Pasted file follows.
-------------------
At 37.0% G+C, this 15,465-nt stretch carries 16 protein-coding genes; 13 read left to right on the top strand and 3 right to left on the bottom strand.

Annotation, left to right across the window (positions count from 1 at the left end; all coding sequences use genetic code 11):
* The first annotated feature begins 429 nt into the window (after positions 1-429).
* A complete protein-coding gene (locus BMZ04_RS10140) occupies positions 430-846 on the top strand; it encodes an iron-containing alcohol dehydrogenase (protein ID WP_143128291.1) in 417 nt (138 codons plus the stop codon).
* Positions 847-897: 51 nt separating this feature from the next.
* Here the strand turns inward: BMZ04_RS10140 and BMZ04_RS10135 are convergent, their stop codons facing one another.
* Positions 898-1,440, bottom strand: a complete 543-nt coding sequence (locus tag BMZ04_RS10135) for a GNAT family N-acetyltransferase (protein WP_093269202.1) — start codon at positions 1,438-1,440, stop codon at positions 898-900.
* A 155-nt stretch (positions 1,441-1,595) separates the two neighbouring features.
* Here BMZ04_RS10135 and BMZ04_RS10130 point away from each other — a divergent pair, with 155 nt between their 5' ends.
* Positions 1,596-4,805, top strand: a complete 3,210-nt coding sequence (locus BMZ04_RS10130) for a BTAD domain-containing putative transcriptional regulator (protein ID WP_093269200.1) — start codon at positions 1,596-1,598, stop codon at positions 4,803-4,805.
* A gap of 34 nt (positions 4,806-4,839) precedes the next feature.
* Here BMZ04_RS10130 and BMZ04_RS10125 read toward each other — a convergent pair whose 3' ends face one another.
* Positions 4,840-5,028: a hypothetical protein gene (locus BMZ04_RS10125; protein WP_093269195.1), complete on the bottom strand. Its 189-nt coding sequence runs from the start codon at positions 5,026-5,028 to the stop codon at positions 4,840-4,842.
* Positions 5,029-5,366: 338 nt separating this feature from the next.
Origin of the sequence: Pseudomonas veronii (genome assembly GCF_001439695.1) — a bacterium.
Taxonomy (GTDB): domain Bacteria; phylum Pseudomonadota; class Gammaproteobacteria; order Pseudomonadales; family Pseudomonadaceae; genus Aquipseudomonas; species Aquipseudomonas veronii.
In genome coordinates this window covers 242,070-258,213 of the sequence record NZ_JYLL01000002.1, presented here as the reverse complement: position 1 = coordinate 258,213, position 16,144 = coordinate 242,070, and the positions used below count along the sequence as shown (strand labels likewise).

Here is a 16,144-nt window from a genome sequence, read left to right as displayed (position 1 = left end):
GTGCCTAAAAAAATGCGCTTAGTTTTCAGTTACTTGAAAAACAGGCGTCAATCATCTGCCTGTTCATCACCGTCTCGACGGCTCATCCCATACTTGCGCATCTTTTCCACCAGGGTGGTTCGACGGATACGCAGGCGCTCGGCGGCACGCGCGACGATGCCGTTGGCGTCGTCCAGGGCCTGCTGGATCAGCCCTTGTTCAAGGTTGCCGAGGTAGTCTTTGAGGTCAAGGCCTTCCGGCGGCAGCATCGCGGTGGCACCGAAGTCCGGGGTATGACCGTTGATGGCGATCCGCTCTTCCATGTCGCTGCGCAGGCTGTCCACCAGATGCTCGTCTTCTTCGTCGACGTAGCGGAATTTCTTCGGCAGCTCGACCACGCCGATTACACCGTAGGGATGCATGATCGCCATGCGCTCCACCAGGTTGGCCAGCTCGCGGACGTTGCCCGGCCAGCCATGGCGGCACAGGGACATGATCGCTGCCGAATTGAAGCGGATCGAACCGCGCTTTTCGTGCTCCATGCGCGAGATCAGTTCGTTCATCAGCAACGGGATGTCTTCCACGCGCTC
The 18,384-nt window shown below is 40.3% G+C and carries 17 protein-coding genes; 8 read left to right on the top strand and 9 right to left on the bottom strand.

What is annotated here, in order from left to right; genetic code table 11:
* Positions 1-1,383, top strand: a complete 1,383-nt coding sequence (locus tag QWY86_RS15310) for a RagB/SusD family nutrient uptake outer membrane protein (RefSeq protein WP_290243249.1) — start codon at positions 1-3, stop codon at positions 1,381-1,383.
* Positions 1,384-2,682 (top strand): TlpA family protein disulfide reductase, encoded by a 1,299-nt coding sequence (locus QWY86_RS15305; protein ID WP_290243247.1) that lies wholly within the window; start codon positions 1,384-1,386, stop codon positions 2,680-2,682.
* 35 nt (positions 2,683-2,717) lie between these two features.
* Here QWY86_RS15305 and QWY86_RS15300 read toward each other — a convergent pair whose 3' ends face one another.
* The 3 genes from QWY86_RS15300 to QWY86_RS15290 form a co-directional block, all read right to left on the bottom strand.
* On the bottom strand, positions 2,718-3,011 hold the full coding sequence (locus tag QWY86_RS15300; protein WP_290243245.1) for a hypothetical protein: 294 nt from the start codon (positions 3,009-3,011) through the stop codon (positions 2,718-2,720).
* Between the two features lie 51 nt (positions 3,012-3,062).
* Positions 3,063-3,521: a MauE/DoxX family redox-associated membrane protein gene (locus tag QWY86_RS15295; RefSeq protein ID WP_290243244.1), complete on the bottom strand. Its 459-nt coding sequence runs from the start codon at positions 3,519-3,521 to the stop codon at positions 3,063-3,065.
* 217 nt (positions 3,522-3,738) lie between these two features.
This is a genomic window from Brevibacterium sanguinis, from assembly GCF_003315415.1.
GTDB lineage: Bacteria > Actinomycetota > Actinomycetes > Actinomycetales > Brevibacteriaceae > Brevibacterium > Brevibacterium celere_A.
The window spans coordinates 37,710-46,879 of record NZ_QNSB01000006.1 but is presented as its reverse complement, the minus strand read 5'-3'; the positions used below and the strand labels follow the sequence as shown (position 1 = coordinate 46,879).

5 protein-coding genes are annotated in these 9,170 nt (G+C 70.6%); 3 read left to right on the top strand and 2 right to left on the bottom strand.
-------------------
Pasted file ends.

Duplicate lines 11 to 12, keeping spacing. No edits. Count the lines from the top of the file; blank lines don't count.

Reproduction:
* A gap of 34 nt (positions 4,806-4,839) precedes the next feature.
* Here BMZ04_RS10130 and BMZ04_RS10125 read toward each other — a convergent pair whose 3' ends face one another.